I remember that which Amalek did to Israel, how he laid wait for him in the way, when he came up from Egypt. [Nor have his descendents repented of that sin, but have repeatedly oppressed My people for hundreds of years. They have made it clear that they will never make peace.] Now go and smite Amalek, and utterly destroy all that they have, and spare them not; but slay both man and woman, infant and suckling [to put an end to this war forever, and] ox and sheep, camel and ass[, lest you think that I want you to profit by war].

        But of course, you betray your motives with the “supposedly.” It let’s you pick and choose what you want to believe so that you can cast the Bible, the God of the Bible, and the people of the Bible in the worst possible light. You are not interested in the truth, which you could have easily obtained by saying, “Huh, that’s weird. Perhaps I should actually take the time to read the backstory and find out if there’s more to it than what I think I got by reading one verse out of context.”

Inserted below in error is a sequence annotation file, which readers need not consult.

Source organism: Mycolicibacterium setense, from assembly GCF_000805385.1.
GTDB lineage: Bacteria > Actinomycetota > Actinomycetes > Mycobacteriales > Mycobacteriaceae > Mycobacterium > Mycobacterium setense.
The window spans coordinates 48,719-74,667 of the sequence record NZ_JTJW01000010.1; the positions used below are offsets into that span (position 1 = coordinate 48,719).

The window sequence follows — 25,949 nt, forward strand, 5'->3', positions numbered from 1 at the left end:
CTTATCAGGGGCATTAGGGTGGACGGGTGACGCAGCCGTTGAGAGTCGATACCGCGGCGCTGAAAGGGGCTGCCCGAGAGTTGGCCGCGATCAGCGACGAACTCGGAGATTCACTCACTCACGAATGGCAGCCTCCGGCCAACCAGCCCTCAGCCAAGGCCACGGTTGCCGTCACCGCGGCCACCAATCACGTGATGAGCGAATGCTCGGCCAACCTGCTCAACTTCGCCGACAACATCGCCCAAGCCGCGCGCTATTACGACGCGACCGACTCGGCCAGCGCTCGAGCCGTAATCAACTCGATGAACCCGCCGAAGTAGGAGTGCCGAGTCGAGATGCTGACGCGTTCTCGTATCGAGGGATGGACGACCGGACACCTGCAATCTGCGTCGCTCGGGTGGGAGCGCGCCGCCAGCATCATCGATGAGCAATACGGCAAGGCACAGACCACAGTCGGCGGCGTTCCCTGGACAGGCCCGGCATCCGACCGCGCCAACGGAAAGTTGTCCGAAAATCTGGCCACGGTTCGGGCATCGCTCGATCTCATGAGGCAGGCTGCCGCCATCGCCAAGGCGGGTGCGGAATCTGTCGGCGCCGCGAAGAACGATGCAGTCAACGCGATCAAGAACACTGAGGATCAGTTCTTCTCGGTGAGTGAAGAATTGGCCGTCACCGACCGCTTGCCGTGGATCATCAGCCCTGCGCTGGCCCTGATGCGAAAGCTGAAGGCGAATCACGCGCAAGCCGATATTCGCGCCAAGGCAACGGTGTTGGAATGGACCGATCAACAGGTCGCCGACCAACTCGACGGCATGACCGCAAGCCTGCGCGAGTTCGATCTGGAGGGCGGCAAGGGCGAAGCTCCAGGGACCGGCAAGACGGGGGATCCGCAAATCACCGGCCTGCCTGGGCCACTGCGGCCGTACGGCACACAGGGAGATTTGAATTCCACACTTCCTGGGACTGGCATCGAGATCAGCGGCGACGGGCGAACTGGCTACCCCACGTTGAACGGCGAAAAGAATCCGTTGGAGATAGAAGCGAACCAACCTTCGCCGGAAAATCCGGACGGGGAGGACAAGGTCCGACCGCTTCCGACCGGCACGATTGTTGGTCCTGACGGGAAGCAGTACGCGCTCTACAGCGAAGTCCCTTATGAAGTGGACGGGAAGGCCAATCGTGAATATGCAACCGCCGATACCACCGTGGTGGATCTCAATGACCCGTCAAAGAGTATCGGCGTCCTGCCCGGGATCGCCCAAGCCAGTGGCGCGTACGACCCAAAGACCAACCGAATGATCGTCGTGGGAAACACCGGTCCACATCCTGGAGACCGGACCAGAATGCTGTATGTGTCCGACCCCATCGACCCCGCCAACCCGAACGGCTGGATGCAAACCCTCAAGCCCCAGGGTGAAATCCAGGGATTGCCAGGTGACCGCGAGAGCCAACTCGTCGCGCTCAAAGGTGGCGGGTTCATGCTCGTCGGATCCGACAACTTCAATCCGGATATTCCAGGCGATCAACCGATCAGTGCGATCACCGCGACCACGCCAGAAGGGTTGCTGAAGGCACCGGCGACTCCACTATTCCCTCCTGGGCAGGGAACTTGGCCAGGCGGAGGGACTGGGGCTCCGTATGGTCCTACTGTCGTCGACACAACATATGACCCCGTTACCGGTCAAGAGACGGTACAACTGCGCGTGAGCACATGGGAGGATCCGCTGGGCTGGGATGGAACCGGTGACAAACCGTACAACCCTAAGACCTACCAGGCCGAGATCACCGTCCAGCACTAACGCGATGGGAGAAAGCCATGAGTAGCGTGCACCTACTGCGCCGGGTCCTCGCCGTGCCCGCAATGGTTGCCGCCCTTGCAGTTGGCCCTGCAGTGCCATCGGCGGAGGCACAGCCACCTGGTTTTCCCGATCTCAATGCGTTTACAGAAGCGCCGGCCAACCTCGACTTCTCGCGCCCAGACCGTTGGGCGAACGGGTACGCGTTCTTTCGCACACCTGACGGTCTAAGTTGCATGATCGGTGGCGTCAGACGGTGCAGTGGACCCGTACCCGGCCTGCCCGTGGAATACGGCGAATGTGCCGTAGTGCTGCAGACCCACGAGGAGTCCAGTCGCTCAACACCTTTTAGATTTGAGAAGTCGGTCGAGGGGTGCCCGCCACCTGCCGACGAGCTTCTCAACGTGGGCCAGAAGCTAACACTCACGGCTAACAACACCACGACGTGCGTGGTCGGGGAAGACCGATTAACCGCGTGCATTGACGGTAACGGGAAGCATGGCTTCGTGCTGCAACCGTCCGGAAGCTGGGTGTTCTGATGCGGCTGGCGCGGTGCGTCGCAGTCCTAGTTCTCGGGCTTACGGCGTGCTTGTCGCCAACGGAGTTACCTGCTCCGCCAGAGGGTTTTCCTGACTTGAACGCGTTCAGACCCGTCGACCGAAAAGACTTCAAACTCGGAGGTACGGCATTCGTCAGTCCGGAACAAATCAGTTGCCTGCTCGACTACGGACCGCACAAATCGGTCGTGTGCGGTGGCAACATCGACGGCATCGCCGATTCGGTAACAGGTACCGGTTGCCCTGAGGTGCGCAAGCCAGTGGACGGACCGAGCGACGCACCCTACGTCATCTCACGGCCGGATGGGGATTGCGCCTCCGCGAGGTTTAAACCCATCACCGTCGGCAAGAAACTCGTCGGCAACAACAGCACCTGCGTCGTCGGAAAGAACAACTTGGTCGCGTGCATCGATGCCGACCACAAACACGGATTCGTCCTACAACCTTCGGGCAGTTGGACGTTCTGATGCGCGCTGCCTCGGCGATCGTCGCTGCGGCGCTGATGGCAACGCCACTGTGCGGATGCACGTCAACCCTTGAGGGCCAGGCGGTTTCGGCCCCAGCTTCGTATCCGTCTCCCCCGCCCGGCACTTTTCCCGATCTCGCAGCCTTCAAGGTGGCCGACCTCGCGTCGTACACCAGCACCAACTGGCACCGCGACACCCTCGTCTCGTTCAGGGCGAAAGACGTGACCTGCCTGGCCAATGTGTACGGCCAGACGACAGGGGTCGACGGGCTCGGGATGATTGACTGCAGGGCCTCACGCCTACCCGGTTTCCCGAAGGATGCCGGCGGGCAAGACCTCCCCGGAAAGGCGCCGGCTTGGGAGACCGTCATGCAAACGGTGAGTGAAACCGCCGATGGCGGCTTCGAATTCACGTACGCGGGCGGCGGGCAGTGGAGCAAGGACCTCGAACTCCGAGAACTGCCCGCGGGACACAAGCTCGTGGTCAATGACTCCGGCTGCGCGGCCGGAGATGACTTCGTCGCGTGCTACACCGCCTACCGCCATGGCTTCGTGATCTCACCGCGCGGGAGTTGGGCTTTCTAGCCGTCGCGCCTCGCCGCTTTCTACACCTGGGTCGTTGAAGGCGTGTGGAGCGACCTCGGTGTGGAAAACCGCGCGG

3. You can take your high and mighty stance all you want, but the fact is that Samuel’s reason for wanting Amalek wiped out is something that took place 400 years ago. And as for the Canaanites in general, they were supposedly promised these people’s land long before they ever met them. The Canaanies had done nothing to Israel before they came to murder the Canaanites and steal their land in opposition both to “thou shalt not covet” and “thou shalt not steal” and worst of all “thou shalt not murder.” We are supposed to believe that the same God who said “thou shalt not covet anything that is thy neighbor’s” then commanded them to covet their neighbors’ land.


      4. Ah, so providing a contextually-based answer to your objection is being “high and mighty” now.

        I think you’ve made it quite clear that you’re not interested in answers, since you’ve simply repeated an objection that’s already been destroyed and disregarded the actual content of the rebuttal given.